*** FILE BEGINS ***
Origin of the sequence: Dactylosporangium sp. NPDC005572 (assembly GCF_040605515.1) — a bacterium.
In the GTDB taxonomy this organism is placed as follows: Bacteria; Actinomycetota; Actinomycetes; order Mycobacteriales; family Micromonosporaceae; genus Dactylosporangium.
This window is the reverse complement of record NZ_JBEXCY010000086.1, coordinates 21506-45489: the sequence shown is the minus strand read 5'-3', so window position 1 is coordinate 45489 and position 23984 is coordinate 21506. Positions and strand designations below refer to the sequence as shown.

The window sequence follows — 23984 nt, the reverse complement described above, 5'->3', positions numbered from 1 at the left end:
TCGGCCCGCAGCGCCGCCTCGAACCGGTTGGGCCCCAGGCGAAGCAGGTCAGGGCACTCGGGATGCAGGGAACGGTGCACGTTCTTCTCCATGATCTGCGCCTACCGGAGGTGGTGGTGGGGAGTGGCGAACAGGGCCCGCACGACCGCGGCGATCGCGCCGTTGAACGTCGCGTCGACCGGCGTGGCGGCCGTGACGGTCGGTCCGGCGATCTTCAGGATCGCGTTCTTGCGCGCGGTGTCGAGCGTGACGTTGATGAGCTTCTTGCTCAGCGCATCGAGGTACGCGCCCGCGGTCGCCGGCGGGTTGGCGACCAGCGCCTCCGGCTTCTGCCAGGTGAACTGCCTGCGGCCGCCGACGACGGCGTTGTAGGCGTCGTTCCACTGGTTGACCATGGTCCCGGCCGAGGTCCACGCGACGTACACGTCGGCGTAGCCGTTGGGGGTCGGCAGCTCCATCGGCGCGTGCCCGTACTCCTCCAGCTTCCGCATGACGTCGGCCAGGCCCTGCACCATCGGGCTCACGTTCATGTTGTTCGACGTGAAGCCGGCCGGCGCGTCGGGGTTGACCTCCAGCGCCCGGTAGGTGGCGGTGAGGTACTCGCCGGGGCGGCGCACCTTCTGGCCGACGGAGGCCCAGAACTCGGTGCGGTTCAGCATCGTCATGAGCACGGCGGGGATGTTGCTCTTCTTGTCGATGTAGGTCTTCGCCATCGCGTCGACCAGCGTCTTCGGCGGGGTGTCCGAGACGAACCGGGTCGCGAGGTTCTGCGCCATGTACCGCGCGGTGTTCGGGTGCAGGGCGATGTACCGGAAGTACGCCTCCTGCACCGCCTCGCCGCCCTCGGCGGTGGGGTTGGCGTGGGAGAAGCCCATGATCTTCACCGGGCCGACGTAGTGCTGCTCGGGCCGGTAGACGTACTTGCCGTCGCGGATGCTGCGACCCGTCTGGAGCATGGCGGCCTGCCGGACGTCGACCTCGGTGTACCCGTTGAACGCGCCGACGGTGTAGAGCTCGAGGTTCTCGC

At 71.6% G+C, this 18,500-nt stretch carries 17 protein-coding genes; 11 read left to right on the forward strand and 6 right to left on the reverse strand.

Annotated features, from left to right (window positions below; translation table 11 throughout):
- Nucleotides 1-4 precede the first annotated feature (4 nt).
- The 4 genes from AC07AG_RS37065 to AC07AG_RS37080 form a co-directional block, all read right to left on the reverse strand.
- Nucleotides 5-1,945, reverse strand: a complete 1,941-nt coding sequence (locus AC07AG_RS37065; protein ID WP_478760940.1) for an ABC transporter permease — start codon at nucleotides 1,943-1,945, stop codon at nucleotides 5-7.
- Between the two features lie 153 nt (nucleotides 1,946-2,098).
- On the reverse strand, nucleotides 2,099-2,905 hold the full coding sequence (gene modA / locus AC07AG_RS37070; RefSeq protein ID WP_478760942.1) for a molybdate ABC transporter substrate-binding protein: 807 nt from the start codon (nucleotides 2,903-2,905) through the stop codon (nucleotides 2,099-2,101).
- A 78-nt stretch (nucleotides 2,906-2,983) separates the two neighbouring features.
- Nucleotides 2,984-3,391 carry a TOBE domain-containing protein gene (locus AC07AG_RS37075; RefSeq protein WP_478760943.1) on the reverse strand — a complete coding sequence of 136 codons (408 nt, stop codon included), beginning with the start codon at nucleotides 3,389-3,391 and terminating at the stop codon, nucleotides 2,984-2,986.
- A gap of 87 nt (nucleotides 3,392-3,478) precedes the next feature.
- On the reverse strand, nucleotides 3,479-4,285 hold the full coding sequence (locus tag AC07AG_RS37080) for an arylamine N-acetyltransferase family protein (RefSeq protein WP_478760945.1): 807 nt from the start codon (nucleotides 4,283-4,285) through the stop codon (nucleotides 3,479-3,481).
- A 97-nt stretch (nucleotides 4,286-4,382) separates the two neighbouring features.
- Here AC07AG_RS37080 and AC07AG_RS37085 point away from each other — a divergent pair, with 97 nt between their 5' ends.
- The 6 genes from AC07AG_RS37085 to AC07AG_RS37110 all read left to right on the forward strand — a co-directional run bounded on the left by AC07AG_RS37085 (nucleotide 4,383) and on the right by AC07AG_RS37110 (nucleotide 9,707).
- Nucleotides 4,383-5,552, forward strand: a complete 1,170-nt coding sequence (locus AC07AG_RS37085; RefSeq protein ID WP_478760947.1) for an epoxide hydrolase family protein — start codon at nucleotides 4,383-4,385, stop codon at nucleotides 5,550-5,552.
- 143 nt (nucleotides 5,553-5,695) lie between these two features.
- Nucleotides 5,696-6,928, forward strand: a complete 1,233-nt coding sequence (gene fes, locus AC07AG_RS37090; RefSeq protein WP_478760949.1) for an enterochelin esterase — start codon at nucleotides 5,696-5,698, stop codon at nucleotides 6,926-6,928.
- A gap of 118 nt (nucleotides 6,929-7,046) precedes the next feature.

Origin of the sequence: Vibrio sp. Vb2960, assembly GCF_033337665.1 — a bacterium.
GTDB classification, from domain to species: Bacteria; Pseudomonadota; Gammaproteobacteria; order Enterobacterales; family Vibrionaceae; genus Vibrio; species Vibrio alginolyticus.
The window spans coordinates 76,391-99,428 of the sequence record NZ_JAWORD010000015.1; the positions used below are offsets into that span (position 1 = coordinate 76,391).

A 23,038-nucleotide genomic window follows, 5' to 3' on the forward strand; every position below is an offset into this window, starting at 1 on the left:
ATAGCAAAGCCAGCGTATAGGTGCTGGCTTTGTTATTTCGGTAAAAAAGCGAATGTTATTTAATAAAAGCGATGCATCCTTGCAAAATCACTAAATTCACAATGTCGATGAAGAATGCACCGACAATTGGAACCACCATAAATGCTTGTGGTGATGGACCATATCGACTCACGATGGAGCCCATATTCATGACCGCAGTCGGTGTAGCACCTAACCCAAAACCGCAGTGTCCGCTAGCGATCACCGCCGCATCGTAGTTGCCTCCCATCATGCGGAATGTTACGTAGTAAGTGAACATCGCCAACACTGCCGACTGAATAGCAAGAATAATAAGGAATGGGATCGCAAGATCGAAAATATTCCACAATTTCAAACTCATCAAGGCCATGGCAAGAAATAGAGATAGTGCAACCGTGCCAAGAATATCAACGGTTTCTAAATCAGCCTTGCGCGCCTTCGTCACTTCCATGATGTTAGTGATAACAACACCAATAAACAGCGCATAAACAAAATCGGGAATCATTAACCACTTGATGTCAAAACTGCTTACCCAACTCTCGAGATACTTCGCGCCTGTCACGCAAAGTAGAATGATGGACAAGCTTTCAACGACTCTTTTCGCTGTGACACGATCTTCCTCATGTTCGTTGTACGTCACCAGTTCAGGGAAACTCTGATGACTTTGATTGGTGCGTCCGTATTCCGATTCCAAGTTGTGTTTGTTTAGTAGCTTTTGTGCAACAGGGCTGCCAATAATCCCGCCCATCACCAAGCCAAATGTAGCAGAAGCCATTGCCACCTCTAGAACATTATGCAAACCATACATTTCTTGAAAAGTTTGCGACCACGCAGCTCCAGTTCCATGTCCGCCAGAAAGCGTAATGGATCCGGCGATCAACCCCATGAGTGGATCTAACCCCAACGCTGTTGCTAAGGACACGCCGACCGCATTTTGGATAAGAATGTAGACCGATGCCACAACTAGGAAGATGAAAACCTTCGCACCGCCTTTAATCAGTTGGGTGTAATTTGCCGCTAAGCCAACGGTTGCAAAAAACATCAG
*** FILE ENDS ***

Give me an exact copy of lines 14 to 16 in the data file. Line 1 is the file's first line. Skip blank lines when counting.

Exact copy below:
- Nucleotides 2,984-3,391 carry a TOBE domain-containing protein gene (locus AC07AG_RS37075; RefSeq protein WP_478760943.1) on the reverse strand — a complete coding sequence of 136 codons (408 nt, stop codon included), beginning with the start codon at nucleotides 3,389-3,391 and terminating at the stop codon, nucleotides 2,984-2,986.
- A gap of 87 nt (nucleotides 3,392-3,478) precedes the next feature.
- On the reverse strand, nucleotides 3,479-4,285 hold the full coding sequence (locus tag AC07AG_RS37080) for an arylamine N-acetyltransferase family protein (RefSeq protein WP_478760945.1): 807 nt from the start codon (nucleotides 4,283-4,285) through the stop codon (nucleotides 3,479-3,481).